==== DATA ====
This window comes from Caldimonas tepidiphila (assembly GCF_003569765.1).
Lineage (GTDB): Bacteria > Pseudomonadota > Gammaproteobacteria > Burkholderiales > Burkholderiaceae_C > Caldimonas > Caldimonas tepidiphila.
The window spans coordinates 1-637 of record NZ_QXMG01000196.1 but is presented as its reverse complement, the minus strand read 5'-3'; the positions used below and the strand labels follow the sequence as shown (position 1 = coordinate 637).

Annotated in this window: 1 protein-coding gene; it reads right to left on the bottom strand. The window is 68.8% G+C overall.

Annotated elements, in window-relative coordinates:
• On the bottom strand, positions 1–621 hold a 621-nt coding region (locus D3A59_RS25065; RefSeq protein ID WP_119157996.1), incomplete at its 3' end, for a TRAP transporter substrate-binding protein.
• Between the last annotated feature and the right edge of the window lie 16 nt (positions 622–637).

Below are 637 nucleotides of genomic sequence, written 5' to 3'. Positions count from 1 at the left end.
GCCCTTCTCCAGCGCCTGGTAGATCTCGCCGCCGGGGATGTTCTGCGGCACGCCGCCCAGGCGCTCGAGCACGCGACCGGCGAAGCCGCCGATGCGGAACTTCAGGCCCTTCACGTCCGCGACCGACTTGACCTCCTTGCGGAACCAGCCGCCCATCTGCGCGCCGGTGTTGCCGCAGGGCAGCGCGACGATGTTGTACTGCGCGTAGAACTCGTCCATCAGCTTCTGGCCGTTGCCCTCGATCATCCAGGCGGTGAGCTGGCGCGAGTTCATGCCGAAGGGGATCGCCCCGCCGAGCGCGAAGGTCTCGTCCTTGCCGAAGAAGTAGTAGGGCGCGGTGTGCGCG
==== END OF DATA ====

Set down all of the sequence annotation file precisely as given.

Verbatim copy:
This window comes from Caldimonas tepidiphila (assembly GCF_003569765.1).
Lineage (GTDB): Bacteria > Pseudomonadota > Gammaproteobacteria > Burkholderiales > Burkholderiaceae_C > Caldimonas > Caldimonas tepidiphila.
The window spans coordinates 1-637 of record NZ_QXMG01000196.1 but is presented as its reverse complement, the minus strand read 5'-3'; the positions used below and the strand labels follow the sequence as shown (position 1 = coordinate 637).

Annotated in this window: 1 protein-coding gene; it reads right to left on the bottom strand. The window is 68.8% G+C overall.

Annotated elements, in window-relative coordinates:
• On the bottom strand, positions 1–621 hold a 621-nt coding region (locus D3A59_RS25065; RefSeq protein ID WP_119157996.1), incomplete at its 3' end, for a TRAP transporter substrate-binding protein.
• Between the last annotated feature and the right edge of the window lie 16 nt (positions 622–637).

Below are 637 nucleotides of genomic sequence, written 5' to 3'. Positions count from 1 at the left end.
GCCCTTCTCCAGCGCCTGGTAGATCTCGCCGCCGGGGATGTTCTGCGGCACGCCGCCCAGGCGCTCGAGCACGCGACCGGCGAAGCCGCCGATGCGGAACTTCAGGCCCTTCACGTCCGCGACCGACTTGACCTCCTTGCGGAACCAGCCGCCCATCTGCGCGCCGGTGTTGCCGCAGGGCAGCGCGACGATGTTGTACTGCGCGTAGAACTCGTCCATCAGCTTCTGGCCGTTGCCCTCGATCATCCAGGCGGTGAGCTGGCGCGAGTTCATGCCGAAGGGGATCGCCCCGCCGAGCGCGAAGGTCTCGTCCTTGCCGAAGAAGTAGTAGGGCGCGGTGTGCGCG